Skip to 0 minutes and 12 secondsOne tool I really like to recommend in schools is that of the Golden Lesson. If we love our students to have more ability to risk take and to innovate in the classroom, one of the key things or questions is, is it in the staffroom as well? And quite often, I think teachers can feel somewhat oppressed by an orthodoxy where they feel they have to play safe especially when they're being observed. Well the Golden Lesson is a lovely remedy for that. And the Golden Lesson is not necessarily an excellent lesson. It's simply a lesson in which you take a chance with some of the ways in which you go about teaching, breaking your habits. What could you do slightly differently?
Skip to 0 minutes and 54 secondsAnd it doesn't have to be the whole lesson at all. It might just be three minutes of a lesson. So what does that mean in practice? It might be trying a little technique that you haven't tried before. Using different kinds of questions and seeing what that does to the kind of thinking in the classroom. It might be changing the seating arrangement. Maybe you've had some doubts about having a circle of chairs and dialogue in a science lesson. But you're going to give it a go, see if it's got anything to offer. Or it might be a lovely experiment which I observed a few terms ago. One teacher decided to half their average talk time to see what happened.
Skip to 1 minute and 30 secondsShe timed it, had a teaching assistant time it, it was about 33% of the lesson. Halved it almost, but found that the resilience, the openness, the responsibility, the independence in the lesson dramatically changed. What a great experiment. So this is something that the school might do as a whole. Let's say Wednesday morning at some point everybody does a Golden Lesson. And that could work wonderfully with lesson observations as well. Where you invite an observer and say, look, 'I'm taking a risk in this way. I'd love your feedback about that element.' To make it a coaching experience rather than a verdict.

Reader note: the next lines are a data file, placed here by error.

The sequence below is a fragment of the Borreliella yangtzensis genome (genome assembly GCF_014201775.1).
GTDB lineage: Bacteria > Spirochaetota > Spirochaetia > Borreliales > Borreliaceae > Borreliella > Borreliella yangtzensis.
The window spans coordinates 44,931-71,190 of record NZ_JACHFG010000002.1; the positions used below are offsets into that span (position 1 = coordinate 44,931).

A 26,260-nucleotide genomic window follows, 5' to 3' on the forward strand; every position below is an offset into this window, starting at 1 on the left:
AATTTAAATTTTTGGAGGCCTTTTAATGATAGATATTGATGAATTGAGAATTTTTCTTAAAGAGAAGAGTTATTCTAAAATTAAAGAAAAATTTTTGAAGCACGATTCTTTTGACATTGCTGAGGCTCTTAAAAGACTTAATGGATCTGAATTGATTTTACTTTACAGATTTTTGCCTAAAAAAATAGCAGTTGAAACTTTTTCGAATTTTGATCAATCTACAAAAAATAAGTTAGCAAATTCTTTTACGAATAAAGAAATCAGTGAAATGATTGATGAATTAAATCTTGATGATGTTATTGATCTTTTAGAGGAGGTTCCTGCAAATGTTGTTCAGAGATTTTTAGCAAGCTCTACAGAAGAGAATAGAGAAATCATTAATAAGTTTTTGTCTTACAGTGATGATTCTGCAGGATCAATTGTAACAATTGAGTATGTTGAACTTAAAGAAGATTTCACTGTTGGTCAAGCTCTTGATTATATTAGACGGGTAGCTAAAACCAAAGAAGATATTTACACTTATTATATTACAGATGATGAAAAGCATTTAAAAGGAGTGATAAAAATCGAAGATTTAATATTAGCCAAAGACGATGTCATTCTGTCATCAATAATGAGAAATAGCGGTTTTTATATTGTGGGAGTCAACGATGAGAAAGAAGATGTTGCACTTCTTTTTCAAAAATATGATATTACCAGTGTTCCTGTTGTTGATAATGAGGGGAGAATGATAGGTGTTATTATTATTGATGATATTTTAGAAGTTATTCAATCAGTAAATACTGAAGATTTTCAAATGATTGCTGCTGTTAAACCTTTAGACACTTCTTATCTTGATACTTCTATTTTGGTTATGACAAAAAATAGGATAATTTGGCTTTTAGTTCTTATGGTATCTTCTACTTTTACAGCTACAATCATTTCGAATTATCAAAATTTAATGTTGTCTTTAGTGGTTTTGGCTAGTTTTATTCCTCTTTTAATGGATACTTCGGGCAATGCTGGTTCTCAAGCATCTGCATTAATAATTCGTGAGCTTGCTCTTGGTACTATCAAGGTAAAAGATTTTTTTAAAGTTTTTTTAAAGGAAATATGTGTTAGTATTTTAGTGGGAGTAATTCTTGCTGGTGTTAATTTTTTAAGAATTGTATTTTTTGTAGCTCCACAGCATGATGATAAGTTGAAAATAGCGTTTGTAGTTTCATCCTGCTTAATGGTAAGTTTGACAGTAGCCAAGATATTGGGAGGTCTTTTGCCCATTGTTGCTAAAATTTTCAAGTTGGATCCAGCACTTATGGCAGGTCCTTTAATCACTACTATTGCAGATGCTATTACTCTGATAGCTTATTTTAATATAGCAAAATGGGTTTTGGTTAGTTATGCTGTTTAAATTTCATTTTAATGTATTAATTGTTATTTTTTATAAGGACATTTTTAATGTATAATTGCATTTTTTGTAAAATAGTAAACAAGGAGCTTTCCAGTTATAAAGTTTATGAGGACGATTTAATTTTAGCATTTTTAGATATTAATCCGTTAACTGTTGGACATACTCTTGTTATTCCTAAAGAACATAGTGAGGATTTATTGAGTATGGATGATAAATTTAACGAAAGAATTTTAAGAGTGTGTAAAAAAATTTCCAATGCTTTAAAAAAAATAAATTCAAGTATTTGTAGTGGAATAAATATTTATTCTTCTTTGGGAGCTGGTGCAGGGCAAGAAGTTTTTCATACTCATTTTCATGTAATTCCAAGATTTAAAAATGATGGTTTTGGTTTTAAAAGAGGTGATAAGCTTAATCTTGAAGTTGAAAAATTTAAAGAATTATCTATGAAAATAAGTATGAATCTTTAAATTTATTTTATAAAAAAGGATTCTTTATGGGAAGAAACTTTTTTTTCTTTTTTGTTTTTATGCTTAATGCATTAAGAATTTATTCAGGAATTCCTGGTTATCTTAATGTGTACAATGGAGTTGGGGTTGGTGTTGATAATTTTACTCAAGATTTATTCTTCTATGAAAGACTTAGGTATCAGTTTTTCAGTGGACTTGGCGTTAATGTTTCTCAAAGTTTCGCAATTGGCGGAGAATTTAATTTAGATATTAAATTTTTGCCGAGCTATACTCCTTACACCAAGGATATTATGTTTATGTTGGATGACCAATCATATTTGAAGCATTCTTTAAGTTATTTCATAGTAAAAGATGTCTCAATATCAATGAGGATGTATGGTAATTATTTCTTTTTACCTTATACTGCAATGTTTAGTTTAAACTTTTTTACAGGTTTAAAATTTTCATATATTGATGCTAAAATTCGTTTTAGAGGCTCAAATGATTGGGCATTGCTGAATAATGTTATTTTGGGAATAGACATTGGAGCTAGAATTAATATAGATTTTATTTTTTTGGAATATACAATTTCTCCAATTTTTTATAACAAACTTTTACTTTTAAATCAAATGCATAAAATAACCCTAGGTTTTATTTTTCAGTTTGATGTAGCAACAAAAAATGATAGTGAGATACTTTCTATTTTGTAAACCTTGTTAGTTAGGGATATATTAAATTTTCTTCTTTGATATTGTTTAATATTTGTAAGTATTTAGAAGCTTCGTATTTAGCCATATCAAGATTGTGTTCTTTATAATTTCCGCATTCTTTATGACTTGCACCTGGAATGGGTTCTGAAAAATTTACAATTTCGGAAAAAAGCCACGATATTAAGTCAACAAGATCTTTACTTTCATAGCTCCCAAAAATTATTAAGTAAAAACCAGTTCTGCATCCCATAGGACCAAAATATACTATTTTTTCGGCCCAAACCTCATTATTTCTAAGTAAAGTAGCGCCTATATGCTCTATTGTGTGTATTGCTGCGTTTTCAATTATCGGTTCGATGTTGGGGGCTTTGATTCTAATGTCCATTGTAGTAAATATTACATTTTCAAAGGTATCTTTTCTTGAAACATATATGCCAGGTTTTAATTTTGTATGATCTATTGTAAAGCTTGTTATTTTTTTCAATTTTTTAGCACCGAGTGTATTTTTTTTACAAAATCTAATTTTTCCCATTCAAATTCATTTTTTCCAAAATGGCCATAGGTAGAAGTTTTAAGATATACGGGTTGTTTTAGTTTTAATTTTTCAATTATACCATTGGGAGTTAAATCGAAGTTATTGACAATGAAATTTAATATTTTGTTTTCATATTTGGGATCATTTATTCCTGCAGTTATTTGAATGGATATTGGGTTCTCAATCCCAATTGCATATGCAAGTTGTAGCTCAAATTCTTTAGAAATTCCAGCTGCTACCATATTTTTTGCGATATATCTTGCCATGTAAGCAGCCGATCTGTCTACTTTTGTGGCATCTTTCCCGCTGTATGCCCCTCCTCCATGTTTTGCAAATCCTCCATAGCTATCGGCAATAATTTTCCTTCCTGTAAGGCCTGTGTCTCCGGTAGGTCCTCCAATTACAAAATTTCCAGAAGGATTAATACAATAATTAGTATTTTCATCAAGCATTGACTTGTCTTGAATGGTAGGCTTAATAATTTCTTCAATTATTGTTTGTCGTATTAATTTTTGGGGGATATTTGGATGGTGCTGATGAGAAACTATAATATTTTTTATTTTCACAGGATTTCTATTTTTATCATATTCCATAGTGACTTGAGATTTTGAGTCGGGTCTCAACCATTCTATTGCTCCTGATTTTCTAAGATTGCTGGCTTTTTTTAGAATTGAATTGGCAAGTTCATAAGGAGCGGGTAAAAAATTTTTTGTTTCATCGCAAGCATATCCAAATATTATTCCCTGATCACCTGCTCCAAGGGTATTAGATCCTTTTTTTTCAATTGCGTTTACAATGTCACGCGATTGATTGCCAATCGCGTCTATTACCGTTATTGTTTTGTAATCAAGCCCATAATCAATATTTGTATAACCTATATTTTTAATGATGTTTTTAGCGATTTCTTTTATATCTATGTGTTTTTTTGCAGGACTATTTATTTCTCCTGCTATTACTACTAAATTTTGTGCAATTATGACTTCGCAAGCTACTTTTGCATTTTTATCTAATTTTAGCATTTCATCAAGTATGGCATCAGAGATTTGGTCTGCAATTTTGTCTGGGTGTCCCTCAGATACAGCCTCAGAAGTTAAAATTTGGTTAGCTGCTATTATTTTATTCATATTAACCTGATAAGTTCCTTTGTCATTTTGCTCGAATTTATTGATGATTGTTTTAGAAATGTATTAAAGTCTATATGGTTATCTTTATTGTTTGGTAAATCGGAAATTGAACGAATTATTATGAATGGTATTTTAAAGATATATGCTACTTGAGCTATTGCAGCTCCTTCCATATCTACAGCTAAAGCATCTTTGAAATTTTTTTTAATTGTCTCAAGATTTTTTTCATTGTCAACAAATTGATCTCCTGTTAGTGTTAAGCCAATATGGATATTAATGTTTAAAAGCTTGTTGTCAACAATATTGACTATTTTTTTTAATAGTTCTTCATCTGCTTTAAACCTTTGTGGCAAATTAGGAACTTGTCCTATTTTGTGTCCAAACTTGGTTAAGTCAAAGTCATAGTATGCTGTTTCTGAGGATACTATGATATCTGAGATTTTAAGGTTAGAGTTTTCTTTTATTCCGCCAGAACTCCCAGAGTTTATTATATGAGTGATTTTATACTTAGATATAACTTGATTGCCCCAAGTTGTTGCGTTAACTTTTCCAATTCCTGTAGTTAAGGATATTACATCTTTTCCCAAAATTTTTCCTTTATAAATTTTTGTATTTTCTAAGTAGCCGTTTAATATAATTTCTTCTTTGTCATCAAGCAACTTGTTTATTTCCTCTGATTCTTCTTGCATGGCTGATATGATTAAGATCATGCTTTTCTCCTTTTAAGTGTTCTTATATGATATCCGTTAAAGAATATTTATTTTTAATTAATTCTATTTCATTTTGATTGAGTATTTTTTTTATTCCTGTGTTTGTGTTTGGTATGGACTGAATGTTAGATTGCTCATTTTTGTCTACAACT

The 'Golden Lesson': Modelling challenging yourself
We have looked extensively this week at ways to support girls in responding positively to challenge. In this step, we look at the importance of education professionals modelling this, by taking on challenge themselves. The Effective Pedagogies for Girls’ Learning report argues:
Girls’ learning is not simply a matter of what happens in the classroom but depends on, and is closely related to, professional learning. How can pupils learn well if their teachers do not see themselves as learners or are not continuously open to extending and challenging their work? How can teachers learn well if the school is not a learning organisation, a place which is constantly challenging itself to do better and extending the skills of all its members?
(Effective Pedagogies for Girls’ Learning, Younger, 2016)
In this video, Will Ord introduces the idea of a ‘Golden Lesson’, a tool for teachers to model risk taking themselves through a lesson in which they try something new.
Will Ord is a nationally known trainer and speaker, specialising in Philosophy for Children, Great Learning, Outstanding Lessons, and School Development. He has been a teacher, university lecturer, Chair of SAPERE, an author, a writer for the TES, and has trained thousands of teachers in twenty countries over the last decade.
After watching Will Ord describe Golden Lessons, design your own ‘golden lesson’ to teach this week. Try something new and reflect on the impact of it with your learners, then come back to this step and post about your reflections on the experience in the comments below.
If it isn’t term time in your part of the world or you are not currently teaching, plan a lesson to deliver when you return. Tell the other learners what innovation you plan to try.
© Will Ord for Girls’ Day School Trust 2016